Inferno Cone is definitely the coolest hike at Craters of the Moon and if you only have time to do one hike, this should be it! Not only will you be able to say you’ve hiked up a cinder cone, but you’ll also be able to see some of the most spectacular views of Craters of the Moon and in fact, much of Southern Idaho too.
What is a cinder cone you ask? Is it a volcano? A cinder cone is steep conical hill made up of loose pyroclastic fragments such as volcanic ash or cinder that has been built around a volcanic vent. The pyroclastic fragments are formed when explosive eruptions or lava fountains explode from a single vent.
As gas charged lava is blown violently into the air, it breaks into small fragments that solidify and fall as either cinders or scoria around the vent to form a cone that is often symmetrical with 30 and 40 degree angled slopes.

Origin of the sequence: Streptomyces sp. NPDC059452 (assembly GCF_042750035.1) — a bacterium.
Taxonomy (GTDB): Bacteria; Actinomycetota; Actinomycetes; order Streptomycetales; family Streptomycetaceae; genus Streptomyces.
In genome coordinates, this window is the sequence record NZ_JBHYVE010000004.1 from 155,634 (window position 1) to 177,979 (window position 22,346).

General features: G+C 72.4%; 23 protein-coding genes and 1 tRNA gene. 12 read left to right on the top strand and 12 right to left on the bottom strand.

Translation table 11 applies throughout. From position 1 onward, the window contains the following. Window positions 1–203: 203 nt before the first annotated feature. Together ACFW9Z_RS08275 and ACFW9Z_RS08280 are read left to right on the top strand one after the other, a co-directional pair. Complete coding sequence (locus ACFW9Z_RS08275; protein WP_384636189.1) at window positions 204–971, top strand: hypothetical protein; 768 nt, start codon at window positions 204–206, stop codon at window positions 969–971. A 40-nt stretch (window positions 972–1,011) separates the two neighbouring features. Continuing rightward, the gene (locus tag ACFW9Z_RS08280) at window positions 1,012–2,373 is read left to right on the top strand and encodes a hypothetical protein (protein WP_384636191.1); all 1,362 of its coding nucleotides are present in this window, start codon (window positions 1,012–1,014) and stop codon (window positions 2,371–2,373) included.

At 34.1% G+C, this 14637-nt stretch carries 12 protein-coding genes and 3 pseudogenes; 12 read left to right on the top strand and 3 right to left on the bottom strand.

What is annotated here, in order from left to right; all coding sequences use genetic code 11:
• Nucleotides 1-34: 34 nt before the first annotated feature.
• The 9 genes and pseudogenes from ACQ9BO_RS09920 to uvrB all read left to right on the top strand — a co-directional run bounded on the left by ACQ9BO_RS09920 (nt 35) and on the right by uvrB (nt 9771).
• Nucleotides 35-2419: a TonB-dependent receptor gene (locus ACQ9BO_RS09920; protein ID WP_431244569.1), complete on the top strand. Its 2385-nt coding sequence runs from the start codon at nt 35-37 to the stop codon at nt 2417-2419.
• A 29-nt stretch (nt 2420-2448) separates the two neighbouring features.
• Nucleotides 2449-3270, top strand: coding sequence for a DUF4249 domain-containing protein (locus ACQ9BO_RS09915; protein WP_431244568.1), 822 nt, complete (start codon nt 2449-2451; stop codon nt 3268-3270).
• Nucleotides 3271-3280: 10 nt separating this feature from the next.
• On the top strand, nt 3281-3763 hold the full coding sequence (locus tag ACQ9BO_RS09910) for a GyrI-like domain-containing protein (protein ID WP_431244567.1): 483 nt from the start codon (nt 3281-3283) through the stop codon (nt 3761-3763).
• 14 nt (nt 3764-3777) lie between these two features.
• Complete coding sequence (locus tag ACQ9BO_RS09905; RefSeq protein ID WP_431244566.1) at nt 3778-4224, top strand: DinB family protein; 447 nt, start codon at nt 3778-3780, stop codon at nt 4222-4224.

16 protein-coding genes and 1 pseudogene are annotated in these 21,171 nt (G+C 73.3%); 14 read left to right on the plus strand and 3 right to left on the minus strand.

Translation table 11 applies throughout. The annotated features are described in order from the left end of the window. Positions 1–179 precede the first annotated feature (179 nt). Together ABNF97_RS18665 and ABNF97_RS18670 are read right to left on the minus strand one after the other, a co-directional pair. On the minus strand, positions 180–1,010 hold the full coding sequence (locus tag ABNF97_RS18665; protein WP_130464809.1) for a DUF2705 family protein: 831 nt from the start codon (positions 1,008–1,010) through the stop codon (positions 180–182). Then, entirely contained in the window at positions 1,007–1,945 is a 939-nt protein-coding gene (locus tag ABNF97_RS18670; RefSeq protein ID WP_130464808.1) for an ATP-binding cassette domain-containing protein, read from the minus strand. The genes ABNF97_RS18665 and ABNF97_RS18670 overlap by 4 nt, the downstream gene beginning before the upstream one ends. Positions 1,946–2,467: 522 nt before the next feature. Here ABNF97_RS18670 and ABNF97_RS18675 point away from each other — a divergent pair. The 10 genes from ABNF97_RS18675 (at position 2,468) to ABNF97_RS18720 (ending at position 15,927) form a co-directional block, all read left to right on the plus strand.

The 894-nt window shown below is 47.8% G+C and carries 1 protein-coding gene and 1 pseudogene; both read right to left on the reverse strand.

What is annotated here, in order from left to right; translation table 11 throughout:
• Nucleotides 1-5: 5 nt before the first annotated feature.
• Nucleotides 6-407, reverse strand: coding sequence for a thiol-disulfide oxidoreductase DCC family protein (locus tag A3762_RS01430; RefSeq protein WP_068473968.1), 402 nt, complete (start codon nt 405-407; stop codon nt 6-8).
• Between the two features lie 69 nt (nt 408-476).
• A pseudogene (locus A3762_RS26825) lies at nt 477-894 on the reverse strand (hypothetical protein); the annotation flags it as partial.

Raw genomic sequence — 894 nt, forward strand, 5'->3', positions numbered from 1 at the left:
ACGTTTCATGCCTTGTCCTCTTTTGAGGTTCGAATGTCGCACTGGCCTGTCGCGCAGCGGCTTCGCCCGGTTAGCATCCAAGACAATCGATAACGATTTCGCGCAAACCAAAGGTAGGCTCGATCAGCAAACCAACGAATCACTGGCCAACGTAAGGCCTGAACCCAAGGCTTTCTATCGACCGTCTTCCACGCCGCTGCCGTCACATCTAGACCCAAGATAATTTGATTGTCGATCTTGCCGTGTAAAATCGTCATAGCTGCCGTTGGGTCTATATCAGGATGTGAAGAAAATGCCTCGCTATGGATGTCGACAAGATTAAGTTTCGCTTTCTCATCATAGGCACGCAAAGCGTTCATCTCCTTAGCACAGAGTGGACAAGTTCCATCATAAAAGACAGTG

Usually, at the top of most cinder cones there is a crater, however, you won’t find a crater at the top of this Inferno Cone.
The hike up to the top of Inferno Cone and back down again is only 0.50 miles so it is actually quite a short trail, although very steep. But as we mentioned above, it is well worth the effort. From the top you can see other cinder cones, massive lava flows, and even Idaho’s mountain ranges to the north and northeast.
There is no official trail, you just make your way up the jet black walls of this cinder cone. Here is a trail guide for hiking up Inferno Cone where you can see some photography on what the view looks like from the top.